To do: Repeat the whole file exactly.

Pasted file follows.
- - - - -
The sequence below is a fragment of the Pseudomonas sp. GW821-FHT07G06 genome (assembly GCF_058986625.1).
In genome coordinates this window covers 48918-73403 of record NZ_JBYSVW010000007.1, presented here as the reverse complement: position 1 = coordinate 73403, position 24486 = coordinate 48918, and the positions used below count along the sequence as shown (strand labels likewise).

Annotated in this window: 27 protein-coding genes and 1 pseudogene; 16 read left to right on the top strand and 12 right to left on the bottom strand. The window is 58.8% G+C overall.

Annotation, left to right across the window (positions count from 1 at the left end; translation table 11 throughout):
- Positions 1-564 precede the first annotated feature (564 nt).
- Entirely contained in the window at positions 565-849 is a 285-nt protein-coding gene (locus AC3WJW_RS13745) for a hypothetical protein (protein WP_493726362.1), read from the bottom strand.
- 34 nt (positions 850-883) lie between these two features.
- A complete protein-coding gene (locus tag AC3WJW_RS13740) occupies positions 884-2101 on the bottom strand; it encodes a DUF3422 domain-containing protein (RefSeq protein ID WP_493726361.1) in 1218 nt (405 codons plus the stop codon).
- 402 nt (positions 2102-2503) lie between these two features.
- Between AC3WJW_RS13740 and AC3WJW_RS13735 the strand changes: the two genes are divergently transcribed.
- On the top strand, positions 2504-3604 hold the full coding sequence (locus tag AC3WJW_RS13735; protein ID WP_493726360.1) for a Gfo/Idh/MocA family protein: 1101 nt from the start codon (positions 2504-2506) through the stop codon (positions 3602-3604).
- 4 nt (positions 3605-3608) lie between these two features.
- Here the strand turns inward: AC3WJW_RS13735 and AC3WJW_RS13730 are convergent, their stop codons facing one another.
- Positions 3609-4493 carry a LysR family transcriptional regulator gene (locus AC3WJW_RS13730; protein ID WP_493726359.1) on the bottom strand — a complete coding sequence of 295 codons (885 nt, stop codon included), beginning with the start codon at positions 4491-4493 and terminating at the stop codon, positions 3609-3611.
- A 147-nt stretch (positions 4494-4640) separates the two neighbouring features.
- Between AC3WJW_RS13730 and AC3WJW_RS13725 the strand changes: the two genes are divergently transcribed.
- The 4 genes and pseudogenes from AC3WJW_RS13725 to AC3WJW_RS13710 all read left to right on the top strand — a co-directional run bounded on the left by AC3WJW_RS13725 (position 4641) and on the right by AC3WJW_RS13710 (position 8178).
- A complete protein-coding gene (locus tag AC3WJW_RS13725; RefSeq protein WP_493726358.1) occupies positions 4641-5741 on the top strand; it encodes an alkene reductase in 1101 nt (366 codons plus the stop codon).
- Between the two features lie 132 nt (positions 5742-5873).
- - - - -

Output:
The sequence below is a fragment of the Pseudomonas sp. GW821-FHT07G06 genome (assembly GCF_058986625.1).
In genome coordinates this window covers 48918-73403 of record NZ_JBYSVW010000007.1, presented here as the reverse complement: position 1 = coordinate 73403, position 24486 = coordinate 48918, and the positions used below count along the sequence as shown (strand labels likewise).

Annotated in this window: 27 protein-coding genes and 1 pseudogene; 16 read left to right on the top strand and 12 right to left on the bottom strand. The window is 58.8% G+C overall.

Annotation, left to right across the window (positions count from 1 at the left end; translation table 11 throughout):
- Positions 1-564 precede the first annotated feature (564 nt).
- Entirely contained in the window at positions 565-849 is a 285-nt protein-coding gene (locus AC3WJW_RS13745) for a hypothetical protein (protein WP_493726362.1), read from the bottom strand.
- 34 nt (positions 850-883) lie between these two features.
- A complete protein-coding gene (locus tag AC3WJW_RS13740) occupies positions 884-2101 on the bottom strand; it encodes a DUF3422 domain-containing protein (RefSeq protein ID WP_493726361.1) in 1218 nt (405 codons plus the stop codon).
- 402 nt (positions 2102-2503) lie between these two features.
- Between AC3WJW_RS13740 and AC3WJW_RS13735 the strand changes: the two genes are divergently transcribed.
- On the top strand, positions 2504-3604 hold the full coding sequence (locus tag AC3WJW_RS13735; protein ID WP_493726360.1) for a Gfo/Idh/MocA family protein: 1101 nt from the start codon (positions 2504-2506) through the stop codon (positions 3602-3604).
- 4 nt (positions 3605-3608) lie between these two features.
- Here the strand turns inward: AC3WJW_RS13735 and AC3WJW_RS13730 are convergent, their stop codons facing one another.
- Positions 3609-4493 carry a LysR family transcriptional regulator gene (locus AC3WJW_RS13730; protein ID WP_493726359.1) on the bottom strand — a complete coding sequence of 295 codons (885 nt, stop codon included), beginning with the start codon at positions 4491-4493 and terminating at the stop codon, positions 3609-3611.
- A 147-nt stretch (positions 4494-4640) separates the two neighbouring features.
- Between AC3WJW_RS13730 and AC3WJW_RS13725 the strand changes: the two genes are divergently transcribed.
- The 4 genes and pseudogenes from AC3WJW_RS13725 to AC3WJW_RS13710 all read left to right on the top strand — a co-directional run bounded on the left by AC3WJW_RS13725 (position 4641) and on the right by AC3WJW_RS13710 (position 8178).
- A complete protein-coding gene (locus tag AC3WJW_RS13725; RefSeq protein WP_493726358.1) occupies positions 4641-5741 on the top strand; it encodes an alkene reductase in 1101 nt (366 codons plus the stop codon).
- Between the two features lie 132 nt (positions 5742-5873).